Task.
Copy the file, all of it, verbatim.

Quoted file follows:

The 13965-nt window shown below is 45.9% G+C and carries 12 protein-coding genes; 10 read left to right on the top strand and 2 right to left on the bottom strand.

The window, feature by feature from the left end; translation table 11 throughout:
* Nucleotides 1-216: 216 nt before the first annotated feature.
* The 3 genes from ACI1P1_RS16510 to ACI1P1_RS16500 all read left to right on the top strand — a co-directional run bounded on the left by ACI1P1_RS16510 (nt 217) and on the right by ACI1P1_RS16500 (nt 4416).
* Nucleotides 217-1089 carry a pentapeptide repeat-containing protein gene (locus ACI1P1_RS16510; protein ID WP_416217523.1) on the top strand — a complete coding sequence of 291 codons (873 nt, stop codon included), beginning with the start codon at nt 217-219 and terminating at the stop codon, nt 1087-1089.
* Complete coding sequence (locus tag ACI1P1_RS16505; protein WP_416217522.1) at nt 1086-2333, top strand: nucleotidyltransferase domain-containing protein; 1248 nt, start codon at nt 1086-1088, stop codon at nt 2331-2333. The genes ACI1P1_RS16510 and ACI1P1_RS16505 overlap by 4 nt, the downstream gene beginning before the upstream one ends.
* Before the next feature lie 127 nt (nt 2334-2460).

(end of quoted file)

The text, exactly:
The 13965-nt window shown below is 45.9% G+C and carries 12 protein-coding genes; 10 read left to right on the top strand and 2 right to left on the bottom strand.

The window, feature by feature from the left end; translation table 11 throughout:
* Nucleotides 1-216: 216 nt before the first annotated feature.
* The 3 genes from ACI1P1_RS16510 to ACI1P1_RS16500 all read left to right on the top strand — a co-directional run bounded on the left by ACI1P1_RS16510 (nt 217) and on the right by ACI1P1_RS16500 (nt 4416).
* Nucleotides 217-1089 carry a pentapeptide repeat-containing protein gene (locus ACI1P1_RS16510; protein ID WP_416217523.1) on the top strand — a complete coding sequence of 291 codons (873 nt, stop codon included), beginning with the start codon at nt 217-219 and terminating at the stop codon, nt 1087-1089.
* Complete coding sequence (locus tag ACI1P1_RS16505; protein WP_416217522.1) at nt 1086-2333, top strand: nucleotidyltransferase domain-containing protein; 1248 nt, start codon at nt 1086-1088, stop codon at nt 2331-2333. The genes ACI1P1_RS16510 and ACI1P1_RS16505 overlap by 4 nt, the downstream gene beginning before the upstream one ends.
* Before the next feature lie 127 nt (nt 2334-2460).